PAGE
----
It isn't hard to identify mutual funds and fund managers who’ve outperformed the stock indexes in the past. Greg Vigrass, chief executive of Folio Institutional, notes that it's future performance that matters and that it helps to know what market index you're looking at before tracking your fund's progress against it.
“I think people need to actually understand what it means to 'beat the index,'” Vigrass says. “They look at the S&P 500 or broad market index and say 'I want to beat that.' But are they picking a fund for which that is the correct benchmark?”
In essence, don't rely on past performance and gut instinct if you aren't even able to answer the most simple questions about your mutual fund. What index is it pegged to? Over what period of time are you expecting it to beat that index? Are you being realistic in terms of timeframe? What is your tolerance for risk. Yes, you can look at a fund's 3-, 5- or 10-year history and see how it performs in up or down markets, but that isn't the difficult part.
“What’s hard is identifying those who have the best chance to outperform in the next 10 and 20 years,” says Frank Congemi, an investment advisor in Deerfield Beach, Fla.
The first step seem counterintuitive, but involves being a little cheap. With actively managed mutual funds, high-cost funds are worth avoiding. Their fees cut eat into returns over the long term and are placing investors well behind their counterparts who've put their money into cheaper funds.
“Certainly look at the cost, because a key differentiator in fund performance is cost,” Vigrass says. The simplest way to look at that is that a fund that has a 1.5% expense ratio vs. a 0.5% fund ratio is going to be different. They're starting at a different place.
To simplify your search, Congemi suggests tossing out funds in the Top 75% of expense rations and dabbling in only those in the lower quartile. That's still a whole lot of funds, but you can narrow the field a bit more by selecting funds whose portfolio managers put more of their own money into the funds they manage.
It's been a long-held theory that those lower-cost funds perform better. However, Morningstar Advisor released the results a study earlier this year demonstrating that this theory holds water: funds owned by managers who'd invested $100,000 or more of their own money had a 40% to 46% success rate, and by comparison, fund managers who put no money into their funds saw just a 35% success rate for those funds.
“Active management—in the right hands—can build wealth faster and more reliably than an index strategy,” Congemi says. “Low costs are fairly obvious, but the beauty of high manager ownership is that these people are literally putting their money where their mouth is.”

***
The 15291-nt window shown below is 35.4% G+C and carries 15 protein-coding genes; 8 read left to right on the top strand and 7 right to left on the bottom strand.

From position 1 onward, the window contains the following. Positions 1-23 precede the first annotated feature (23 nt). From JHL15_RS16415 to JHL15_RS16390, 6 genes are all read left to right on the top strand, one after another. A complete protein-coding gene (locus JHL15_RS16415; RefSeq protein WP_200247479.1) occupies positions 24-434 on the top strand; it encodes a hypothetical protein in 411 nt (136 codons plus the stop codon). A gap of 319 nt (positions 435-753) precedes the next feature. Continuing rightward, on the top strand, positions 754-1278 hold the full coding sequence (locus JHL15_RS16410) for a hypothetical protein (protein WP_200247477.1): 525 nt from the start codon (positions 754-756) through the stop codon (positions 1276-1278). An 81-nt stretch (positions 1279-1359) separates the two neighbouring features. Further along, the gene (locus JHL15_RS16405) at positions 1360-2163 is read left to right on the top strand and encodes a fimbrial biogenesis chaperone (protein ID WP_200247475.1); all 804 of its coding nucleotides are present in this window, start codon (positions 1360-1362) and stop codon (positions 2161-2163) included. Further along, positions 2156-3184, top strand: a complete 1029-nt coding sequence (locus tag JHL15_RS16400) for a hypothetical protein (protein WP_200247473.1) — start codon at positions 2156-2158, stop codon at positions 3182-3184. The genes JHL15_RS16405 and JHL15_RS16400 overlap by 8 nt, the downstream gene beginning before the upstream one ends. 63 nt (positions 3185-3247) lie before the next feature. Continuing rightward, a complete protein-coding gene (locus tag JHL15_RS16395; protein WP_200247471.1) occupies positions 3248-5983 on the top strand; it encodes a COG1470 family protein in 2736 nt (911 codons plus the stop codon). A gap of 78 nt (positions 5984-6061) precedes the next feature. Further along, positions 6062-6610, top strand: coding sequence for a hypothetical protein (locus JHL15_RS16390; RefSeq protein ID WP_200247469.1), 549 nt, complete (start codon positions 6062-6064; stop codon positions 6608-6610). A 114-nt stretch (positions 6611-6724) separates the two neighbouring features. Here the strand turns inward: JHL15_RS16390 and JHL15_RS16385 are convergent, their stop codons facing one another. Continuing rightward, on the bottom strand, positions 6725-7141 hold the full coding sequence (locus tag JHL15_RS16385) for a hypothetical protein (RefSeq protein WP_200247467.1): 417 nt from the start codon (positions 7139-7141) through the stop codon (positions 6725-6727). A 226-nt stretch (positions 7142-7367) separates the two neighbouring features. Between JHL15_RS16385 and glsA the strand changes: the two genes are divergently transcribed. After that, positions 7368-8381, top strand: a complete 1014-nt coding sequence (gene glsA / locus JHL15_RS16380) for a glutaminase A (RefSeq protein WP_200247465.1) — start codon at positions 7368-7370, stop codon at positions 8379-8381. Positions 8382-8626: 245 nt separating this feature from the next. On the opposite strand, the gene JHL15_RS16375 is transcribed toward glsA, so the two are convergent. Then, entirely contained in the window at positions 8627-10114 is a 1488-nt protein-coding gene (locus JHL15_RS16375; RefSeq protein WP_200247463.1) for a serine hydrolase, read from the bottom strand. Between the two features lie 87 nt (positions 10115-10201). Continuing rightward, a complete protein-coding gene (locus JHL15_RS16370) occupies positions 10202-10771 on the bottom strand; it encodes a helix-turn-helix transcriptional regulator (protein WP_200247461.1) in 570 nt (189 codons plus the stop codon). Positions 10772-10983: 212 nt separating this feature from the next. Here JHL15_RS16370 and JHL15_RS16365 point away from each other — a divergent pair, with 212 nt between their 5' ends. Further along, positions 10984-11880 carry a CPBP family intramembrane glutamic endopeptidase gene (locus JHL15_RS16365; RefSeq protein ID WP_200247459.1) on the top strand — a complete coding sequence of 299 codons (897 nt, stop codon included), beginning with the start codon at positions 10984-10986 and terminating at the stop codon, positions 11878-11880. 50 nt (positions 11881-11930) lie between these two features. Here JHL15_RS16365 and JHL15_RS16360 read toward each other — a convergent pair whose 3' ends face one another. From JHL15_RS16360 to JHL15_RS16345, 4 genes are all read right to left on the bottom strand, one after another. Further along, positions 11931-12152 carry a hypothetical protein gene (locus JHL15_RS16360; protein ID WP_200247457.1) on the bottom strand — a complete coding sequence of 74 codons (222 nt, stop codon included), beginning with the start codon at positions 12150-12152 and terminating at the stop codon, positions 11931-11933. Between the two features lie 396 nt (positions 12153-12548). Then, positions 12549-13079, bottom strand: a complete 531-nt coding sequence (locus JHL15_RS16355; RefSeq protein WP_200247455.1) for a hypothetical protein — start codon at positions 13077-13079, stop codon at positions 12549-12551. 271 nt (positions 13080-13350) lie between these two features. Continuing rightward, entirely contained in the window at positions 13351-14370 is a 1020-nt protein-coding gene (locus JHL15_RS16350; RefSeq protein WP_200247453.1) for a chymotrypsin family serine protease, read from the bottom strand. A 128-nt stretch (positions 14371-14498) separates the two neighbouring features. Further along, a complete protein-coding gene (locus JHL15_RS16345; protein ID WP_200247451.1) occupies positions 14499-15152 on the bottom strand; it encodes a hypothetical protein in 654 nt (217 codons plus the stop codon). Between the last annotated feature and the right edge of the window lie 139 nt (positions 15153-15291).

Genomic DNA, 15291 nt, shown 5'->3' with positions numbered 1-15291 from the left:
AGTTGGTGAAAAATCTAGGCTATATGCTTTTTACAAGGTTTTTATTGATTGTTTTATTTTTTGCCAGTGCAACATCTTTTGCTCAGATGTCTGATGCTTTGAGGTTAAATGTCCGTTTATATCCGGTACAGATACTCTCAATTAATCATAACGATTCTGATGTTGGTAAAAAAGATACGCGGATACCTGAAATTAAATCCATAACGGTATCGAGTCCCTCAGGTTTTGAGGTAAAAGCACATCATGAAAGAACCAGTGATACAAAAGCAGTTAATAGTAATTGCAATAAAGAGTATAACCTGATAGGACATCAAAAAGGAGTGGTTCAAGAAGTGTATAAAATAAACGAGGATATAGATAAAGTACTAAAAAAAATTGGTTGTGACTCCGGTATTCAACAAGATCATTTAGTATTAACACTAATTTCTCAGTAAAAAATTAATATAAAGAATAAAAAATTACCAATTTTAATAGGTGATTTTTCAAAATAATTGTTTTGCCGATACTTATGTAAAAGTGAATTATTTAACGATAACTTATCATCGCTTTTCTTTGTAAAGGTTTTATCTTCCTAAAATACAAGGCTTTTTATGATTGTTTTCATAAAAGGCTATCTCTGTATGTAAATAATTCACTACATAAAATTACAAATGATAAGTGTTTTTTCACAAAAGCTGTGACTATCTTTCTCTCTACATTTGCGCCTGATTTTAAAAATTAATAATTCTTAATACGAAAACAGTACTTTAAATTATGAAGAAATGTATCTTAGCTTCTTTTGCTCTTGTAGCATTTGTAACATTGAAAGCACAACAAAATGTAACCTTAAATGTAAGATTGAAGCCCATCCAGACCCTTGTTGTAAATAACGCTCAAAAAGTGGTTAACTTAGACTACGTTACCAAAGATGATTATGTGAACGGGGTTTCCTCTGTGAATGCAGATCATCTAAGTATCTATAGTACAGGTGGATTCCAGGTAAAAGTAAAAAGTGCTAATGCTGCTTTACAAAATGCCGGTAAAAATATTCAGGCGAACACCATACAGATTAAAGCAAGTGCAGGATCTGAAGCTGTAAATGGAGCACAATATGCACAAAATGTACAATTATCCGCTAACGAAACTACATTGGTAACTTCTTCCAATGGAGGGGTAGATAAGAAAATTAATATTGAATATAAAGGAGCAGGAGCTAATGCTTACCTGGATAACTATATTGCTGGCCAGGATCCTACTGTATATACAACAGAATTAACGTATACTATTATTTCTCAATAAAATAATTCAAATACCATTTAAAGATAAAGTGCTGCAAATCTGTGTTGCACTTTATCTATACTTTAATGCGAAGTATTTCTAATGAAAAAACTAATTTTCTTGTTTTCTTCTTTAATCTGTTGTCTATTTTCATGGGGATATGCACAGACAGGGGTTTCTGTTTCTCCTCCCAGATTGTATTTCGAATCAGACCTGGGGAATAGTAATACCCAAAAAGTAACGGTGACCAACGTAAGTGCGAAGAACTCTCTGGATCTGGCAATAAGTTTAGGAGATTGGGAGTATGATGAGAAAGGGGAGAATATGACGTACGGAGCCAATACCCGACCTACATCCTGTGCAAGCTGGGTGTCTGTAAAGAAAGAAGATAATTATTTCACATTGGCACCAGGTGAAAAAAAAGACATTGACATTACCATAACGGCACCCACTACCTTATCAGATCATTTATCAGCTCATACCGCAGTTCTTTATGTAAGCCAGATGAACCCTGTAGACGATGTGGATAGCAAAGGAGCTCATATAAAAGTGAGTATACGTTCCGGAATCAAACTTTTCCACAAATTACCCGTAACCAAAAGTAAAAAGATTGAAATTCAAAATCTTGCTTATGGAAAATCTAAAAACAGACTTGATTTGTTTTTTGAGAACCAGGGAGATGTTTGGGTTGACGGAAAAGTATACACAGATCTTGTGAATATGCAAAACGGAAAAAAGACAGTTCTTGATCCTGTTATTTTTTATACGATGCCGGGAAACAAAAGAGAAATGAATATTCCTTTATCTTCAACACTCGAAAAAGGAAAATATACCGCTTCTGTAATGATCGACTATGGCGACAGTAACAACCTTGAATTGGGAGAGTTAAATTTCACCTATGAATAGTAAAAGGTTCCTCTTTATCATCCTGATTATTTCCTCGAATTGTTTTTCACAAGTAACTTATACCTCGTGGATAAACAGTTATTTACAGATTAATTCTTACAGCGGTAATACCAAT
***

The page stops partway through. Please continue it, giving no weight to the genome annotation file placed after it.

Meanwhile, American Funds ran the numbers last year and found just 85 U.S. equity funds and 20 international equity funds that are both low-cost and manager-invested (105 funds in total). American Funds compared the performance of a portfolio of index ETFs (a passive portfolio) versus selected active funds from 1994 through 2013 by creating a hypothetical portfolio. It had 25% in the S&P 500 and 25% in an international equity index, with the remaining 50% in various U.S. asset classes.
That passive portfolio returned 5.69% annually over 20 years, from 1994 through 2013. A portfolio composed of the 105 funds mentioned above, combining low cost and high manager ownership, returned 7.47% annually, 1.78 percentage points more: a 31.3% higher annual return compounded over 20 years. A similar portfolio of core American Funds did even better: 8.17% annually, or 43.6% more each year for 20 years.
While that's promising, Vigrass notes that investors shouldn't rely too heavily on any one indicator when investing in a mutual fund. Investing over time, diversifying holdings, keeping expenses low and reinvesting regularly are all steps worth taking if you're looking to beat a benchmark index.
“I think a lot of it comes back to people taking a little time up front and understanding what it is they're trying to accomplish, what their ability is to invest over time and target risk and ultimately identify a targeted benchmark or index correlated to what their objectives are,” Vigrass says. “Now you have a fair comparison point so you don't just open the paper and say 'the market's up, I'm not up as much, I must be underperforming.'”
This article is commentary by an independent contributor. At the time of publication, the author held TK positions in the stocks mentioned.